UTAH COUNTY — Sadly, the issues of sex trafficking and exploitation exist within the States, even Utah, and if anything, are a bigger issue than ever. The Internet, social media and easy global access have made it more simplistic for criminals to entice targets into their enterprise of selling sex.
And the targets of these criminals, young men and women, are more exposed than ever. According to the U.S. Department of Justice, 13 percent of young Internet users have received unwanted sexual solicitations. And in 27 percent of these incidents, solicitors asked these users for sexual photographs of themselves. Of those, 76 percent of these incidents, and all Internet-initiated sex crimes, started in a chat room.
Leo Lucey, chief investigations officer with the Utah Attorney General’s Office said against popular belief, chat rooms are still around and sadly, the weapon of choice for criminals looking to exploit.
“If you can locate and monitor [chat rooms], that’s where you can see the most graphic conversations,” Lucey said.
Tammy Atkin, a victim’s witness coordinator with the Utah Attorney General’s office, said sex trafficking is when a person is coerced by force or otherwise into committing a sexual act. Usually, the person is “recruited” and will be harbored and transported around by their captor to perform sexual acts with others. Trafficking does not have to involve physical movement of the victim.
Exploitation is slightly different and is a major crime police and law officials face daily. According to Sgt. Jason Randall of the Utah County Sheriff’s Office, sexual exploitation typically involves minors being forced to engage in sexual acts usually used on pornographic and sexually explicit websites.
Randall said the Internet, as helpful as it can be, is the big reason this has become such a problem.
“It makes the communication, it makes setting up these types of events so much easier. And it’s incredibly anonymous,” he said.
Statistics and Internet ease
As Randall said, the anonymity of the Internet and a username makes it extremely difficult to trace the criminal.
Of these crimes committed, about half of the criminals lure the victim into security by offering gifts or money to build the relationship. Atkin said then, once a relationship is built, they engage in sexual activity with them, and before the victim knows it, they’re enslaved, usually after the criminal gets them addicted to drugs or alcohol. They may sometimes even tell their victims they can only be fed after having sex with someone.
The Internet, though first in popularity, isn’t the only way youths are recruited. Atkin provided a scenario where a girl runs away for some reason, maybe her step-dad abused her. She’s walking down the road, passes by a few homeless people, and it’s blatantly obvious she’s never been on the streets before. So a man approaches her, offers to help her out. He gives her some food, shelter and even a bed for the night. But soon, he becomes her pimp and she’s bound to him.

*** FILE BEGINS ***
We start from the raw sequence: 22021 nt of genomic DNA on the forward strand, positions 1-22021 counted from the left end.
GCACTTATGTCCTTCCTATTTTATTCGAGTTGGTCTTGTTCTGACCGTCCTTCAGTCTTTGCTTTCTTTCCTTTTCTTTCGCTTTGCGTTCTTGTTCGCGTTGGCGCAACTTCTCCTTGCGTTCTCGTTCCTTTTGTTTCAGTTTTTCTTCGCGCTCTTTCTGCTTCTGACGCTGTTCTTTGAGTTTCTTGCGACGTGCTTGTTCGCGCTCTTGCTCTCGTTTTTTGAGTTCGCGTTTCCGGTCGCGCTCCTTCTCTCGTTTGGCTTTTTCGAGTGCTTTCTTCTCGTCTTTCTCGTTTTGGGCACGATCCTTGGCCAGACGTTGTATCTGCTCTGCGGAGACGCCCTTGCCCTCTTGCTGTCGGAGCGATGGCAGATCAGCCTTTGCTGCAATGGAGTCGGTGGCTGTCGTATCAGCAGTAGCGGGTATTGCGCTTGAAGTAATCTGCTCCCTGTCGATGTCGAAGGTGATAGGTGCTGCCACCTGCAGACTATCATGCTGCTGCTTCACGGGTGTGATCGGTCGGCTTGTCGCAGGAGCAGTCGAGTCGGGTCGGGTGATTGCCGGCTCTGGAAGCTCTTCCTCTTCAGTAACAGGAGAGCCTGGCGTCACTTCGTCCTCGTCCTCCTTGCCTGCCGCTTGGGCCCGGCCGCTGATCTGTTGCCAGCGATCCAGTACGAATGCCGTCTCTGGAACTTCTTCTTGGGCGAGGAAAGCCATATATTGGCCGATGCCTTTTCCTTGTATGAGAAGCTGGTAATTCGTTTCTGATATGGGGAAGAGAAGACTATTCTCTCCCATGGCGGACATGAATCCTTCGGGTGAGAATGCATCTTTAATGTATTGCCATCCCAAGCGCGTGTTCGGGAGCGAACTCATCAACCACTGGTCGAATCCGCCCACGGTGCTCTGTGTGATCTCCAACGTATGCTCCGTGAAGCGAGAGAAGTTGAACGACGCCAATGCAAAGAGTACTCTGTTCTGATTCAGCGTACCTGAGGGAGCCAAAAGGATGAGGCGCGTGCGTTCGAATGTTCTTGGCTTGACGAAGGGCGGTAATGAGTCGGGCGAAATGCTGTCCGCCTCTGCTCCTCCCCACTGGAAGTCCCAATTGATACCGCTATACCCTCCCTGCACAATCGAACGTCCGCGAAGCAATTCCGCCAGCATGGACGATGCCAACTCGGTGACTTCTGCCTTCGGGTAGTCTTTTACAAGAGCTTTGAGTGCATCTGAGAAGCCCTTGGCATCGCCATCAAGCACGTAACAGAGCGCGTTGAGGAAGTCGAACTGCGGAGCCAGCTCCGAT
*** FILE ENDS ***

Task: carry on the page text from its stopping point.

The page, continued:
Against popular theory, sex trafficking is a booming business -- one of the fastest growing criminal industries in the country.
“Human trafficking is second in profitability only in drug trafficking. I think it’s passed it, we just don’t know that,” Atkin said.
Atkin said one girl can make a criminal a couple thousand dollars a day having sex with about a dozen men.
“Nobody would choose this,” she said. “Nobody.”
ICAC involvement in sex trafficking
Utah has a surprisingly high rate of sex trafficking occurring and the Attorney General’s Office is actively combating it.
“We could work full-time around the clock working just this,” Lucey said. “A lot of the laws are fairly weak. Historically, this is a high-profit low-risk industry for a criminal.”
Lucey said the task force spends hours every day “mining the internet” for any hint or advertisement for recruiting for women and children in chat rooms or on Craig’s List.
The Internet Crime Against Children (ICAC) task force has also worked with legislatures to make Utah a safer place for victims of sex trafficking. For example, Atkin said victims used to be put in the criminal justice system, but now, they go into protective care through DCFS.
“These kids are not prostitutes, they’re victims,” she said. “No kid grows up and says I want to be a prostitute when I’m 12.”
ICAC task force’s assistance with exploitation
As difficult as it can be to fight this crime, organizations are set up to combat this plague within Utah.
ICAC was set up back in 2000, when the Internet was really just getting set up as well. Anonymity was a scary thing ICAC didn’t want to get out of hand. Early members of ICAC, like Jessica Farnsworth, current ICAC commander, recognized the danger this posed to children at risk. But for a while, technology wasn’t fast enough to help them as much as they knew it should.